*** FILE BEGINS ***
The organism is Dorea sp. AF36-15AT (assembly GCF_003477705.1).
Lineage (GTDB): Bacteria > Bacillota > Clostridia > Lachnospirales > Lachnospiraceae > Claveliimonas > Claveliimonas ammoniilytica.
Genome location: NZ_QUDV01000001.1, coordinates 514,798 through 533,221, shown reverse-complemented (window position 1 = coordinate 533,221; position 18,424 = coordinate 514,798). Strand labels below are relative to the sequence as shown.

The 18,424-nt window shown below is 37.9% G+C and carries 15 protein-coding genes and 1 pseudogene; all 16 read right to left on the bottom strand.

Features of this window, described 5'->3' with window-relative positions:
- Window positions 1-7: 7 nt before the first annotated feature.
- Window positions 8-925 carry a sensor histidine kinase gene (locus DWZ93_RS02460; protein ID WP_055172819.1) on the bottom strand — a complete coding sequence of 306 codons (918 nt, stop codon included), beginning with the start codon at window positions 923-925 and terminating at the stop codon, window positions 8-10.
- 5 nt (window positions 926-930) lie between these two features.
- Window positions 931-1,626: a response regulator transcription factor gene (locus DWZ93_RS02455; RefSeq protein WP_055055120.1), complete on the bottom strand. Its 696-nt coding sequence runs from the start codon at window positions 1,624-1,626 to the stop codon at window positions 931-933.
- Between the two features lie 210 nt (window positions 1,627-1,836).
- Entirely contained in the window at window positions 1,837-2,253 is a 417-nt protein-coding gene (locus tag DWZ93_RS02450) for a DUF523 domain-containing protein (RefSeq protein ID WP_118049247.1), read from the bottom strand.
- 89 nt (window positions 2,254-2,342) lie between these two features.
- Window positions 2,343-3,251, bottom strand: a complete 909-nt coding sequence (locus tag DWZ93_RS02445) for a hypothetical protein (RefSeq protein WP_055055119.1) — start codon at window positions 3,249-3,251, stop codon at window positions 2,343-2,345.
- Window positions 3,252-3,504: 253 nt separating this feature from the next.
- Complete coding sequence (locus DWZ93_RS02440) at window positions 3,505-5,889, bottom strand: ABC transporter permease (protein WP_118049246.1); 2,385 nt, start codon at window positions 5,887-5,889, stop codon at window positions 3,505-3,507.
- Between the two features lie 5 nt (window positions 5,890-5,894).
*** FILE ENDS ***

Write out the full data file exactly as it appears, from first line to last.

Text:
The organism is Dorea sp. AF36-15AT (assembly GCF_003477705.1).
Lineage (GTDB): Bacteria > Bacillota > Clostridia > Lachnospirales > Lachnospiraceae > Claveliimonas > Claveliimonas ammoniilytica.
Genome location: NZ_QUDV01000001.1, coordinates 514,798 through 533,221, shown reverse-complemented (window position 1 = coordinate 533,221; position 18,424 = coordinate 514,798). Strand labels below are relative to the sequence as shown.

The 18,424-nt window shown below is 37.9% G+C and carries 15 protein-coding genes and 1 pseudogene; all 16 read right to left on the bottom strand.

Features of this window, described 5'->3' with window-relative positions:
- Window positions 1-7: 7 nt before the first annotated feature.
- Window positions 8-925 carry a sensor histidine kinase gene (locus DWZ93_RS02460; protein ID WP_055172819.1) on the bottom strand — a complete coding sequence of 306 codons (918 nt, stop codon included), beginning with the start codon at window positions 923-925 and terminating at the stop codon, window positions 8-10.
- 5 nt (window positions 926-930) lie between these two features.
- Window positions 931-1,626: a response regulator transcription factor gene (locus DWZ93_RS02455; RefSeq protein WP_055055120.1), complete on the bottom strand. Its 696-nt coding sequence runs from the start codon at window positions 1,624-1,626 to the stop codon at window positions 931-933.
- Between the two features lie 210 nt (window positions 1,627-1,836).
- Entirely contained in the window at window positions 1,837-2,253 is a 417-nt protein-coding gene (locus tag DWZ93_RS02450) for a DUF523 domain-containing protein (RefSeq protein ID WP_118049247.1), read from the bottom strand.
- 89 nt (window positions 2,254-2,342) lie between these two features.
- Window positions 2,343-3,251, bottom strand: a complete 909-nt coding sequence (locus tag DWZ93_RS02445) for a hypothetical protein (RefSeq protein WP_055055119.1) — start codon at window positions 3,249-3,251, stop codon at window positions 2,343-2,345.
- Window positions 3,252-3,504: 253 nt separating this feature from the next.
- Complete coding sequence (locus DWZ93_RS02440) at window positions 3,505-5,889, bottom strand: ABC transporter permease (protein WP_118049246.1); 2,385 nt, start codon at window positions 5,887-5,889, stop codon at window positions 3,505-3,507.
- Between the two features lie 5 nt (window positions 5,890-5,894).